Mr. DaveW got my attention with Matthew 19:6. I actually wrote it on the inside of the cover of my current bible 6 years ago as a testament to my wife. I've read that verse countless times, but you've managed to make me look at it from a wider angle.
When discussing the topic of the actual meaning of "husband of one wife", a couple of times I've been told (and quite passionately) that a man is still married in the eyes of God even after he divorces, therefor giving credence to their side of the discussion that he would have multiple wives if he remarries. That's the first time that particular verse was used to substantiate that view of the topic, at least in a way that got my attention. Appreciate that! It's easier to comprehend when you don't feel like you're being stoned!
But if we believe 'husband of one wife" means he must always, even as an unbeliever, have had no more than one wife in his lifetime, wouldn't we also extend the same understanding to the other qualifications so they include his distant or pre-Christian past?
Randy Alcorn put it to the test by adding the same interpretive phrase to all the other qualifications;
"This would mean that any elder must:"
Have always, even as an unbeliever, been above reproach. Have always, even as an unbeliever, been sober minded. Have always, even as an unbeliever, been self controlled. Have always, even as an unbeliever, been respectable. Have always, even as an unbeliever, been hospitable. Have always, even as an unbeliever, not been a drunkard. Have always, even as an unbeliever, not been violent or quarrelsome. Have always, even as an unbeliever, not been a lover of money. Have always, even as an unbeliever, managed his household well."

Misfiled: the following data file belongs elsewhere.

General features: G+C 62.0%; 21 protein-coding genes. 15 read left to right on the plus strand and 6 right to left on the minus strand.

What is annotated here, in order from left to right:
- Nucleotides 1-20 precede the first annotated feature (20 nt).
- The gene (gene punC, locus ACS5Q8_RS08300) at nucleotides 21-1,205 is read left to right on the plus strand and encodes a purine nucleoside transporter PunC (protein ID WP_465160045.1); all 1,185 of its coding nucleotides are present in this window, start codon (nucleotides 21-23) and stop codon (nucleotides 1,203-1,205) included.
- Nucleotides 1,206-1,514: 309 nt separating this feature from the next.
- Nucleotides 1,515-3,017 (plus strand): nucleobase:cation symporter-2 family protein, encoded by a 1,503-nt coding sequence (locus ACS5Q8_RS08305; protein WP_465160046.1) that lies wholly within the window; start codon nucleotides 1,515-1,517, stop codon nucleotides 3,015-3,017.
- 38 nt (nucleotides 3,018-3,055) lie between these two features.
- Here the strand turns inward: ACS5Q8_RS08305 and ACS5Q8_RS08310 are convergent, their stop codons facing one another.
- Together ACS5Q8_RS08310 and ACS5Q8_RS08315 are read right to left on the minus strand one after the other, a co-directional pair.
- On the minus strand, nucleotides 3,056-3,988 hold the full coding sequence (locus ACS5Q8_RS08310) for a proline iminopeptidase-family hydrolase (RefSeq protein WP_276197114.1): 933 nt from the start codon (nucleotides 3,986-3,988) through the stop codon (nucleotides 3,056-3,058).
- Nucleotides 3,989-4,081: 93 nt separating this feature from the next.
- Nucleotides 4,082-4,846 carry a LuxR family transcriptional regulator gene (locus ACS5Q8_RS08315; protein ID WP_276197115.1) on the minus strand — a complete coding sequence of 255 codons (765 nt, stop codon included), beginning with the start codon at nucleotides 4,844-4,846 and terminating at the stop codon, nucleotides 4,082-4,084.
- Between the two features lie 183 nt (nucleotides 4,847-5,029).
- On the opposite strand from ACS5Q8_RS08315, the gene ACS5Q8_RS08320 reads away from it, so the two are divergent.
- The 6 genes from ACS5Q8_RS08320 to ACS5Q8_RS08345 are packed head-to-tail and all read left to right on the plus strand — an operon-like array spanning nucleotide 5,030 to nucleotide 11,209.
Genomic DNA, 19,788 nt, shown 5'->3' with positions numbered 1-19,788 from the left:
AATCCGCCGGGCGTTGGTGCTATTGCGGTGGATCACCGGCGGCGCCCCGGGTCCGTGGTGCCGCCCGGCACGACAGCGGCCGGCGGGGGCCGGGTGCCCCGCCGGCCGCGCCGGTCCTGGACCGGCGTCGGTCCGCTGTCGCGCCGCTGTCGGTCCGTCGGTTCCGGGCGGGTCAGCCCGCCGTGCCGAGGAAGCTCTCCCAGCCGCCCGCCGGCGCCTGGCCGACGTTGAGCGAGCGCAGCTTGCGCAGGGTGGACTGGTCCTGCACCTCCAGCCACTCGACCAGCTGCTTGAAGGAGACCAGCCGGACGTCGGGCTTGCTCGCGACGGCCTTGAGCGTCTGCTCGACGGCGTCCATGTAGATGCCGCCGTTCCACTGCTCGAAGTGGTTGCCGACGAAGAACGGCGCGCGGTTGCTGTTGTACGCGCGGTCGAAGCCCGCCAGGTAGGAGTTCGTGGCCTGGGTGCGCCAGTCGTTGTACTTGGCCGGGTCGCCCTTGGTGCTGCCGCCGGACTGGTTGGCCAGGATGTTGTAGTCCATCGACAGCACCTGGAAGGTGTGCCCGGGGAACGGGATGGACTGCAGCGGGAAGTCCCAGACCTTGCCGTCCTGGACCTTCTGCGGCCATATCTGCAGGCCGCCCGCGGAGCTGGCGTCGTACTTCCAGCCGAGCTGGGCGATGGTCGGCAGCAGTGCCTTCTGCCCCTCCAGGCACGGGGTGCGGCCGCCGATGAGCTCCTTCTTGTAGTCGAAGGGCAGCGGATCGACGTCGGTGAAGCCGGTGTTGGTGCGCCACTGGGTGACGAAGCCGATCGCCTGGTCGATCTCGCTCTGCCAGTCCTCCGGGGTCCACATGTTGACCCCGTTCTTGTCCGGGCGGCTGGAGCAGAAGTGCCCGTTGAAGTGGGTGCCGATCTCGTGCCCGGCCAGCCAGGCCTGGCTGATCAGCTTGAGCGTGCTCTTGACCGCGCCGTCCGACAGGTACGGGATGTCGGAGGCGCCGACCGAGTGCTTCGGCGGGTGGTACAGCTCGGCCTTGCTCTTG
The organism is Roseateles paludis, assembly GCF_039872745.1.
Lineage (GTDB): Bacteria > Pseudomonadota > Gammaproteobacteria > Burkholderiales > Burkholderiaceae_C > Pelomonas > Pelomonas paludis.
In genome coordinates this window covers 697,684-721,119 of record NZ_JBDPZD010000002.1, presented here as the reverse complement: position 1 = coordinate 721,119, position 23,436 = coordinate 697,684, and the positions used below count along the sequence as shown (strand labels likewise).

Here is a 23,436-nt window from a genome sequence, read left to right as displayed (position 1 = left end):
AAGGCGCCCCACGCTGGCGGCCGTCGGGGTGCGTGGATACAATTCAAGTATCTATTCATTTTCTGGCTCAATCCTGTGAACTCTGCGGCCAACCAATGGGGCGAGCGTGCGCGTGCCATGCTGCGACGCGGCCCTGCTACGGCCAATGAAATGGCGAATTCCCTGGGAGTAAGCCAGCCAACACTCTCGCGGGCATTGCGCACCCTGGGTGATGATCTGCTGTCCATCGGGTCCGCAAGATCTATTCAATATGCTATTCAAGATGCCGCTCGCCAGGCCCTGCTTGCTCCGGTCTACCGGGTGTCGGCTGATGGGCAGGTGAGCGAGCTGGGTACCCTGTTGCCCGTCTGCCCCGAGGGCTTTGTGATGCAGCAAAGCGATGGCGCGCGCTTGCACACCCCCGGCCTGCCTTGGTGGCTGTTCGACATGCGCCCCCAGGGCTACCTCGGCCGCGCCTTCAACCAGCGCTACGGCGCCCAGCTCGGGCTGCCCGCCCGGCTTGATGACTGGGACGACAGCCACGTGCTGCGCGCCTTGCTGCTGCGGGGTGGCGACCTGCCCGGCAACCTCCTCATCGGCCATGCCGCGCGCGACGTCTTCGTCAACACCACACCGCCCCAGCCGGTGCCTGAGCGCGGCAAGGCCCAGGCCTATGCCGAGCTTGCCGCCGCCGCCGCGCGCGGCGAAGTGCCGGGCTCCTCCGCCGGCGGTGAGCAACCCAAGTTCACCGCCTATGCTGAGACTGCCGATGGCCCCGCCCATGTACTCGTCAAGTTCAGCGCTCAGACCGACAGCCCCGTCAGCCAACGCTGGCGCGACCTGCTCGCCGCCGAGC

"This makes absolutely no sense. It requires the fruit of the indwelling Holy Spirit in pre-Christian people who by definition did not have the indwelling Holy Spirit. It also presents a pragmatic problem, since virtually no one would be elder qualified, due to past choices and lifestyles stemming from a radically different worldview and heart condition. I don’t think the passage could possibly assume one has always been elder qualified, that he has never in the past violated the character requirements of elders, only that he is presently qualified, as a result of the transforming work of God’s Spirit in the man’s life.
So, do we believe the meaning is never having been divorced, i.e. the “husband of one wife, not just now but even as an unbeliever”? If so, what is there in the text (not just our preferential reasons of not wanting to appear to make a concession to our culture) that would cause us not to extend the same interpretive assumption to those other qualifications? " Randy Alcorn
As one man said, tongue in cheek; "Instead of divorcing her, I could have murdered my wife, got a good lawyer and got off in 5 years, repented and rededicated my life to Christ and then become a deacon."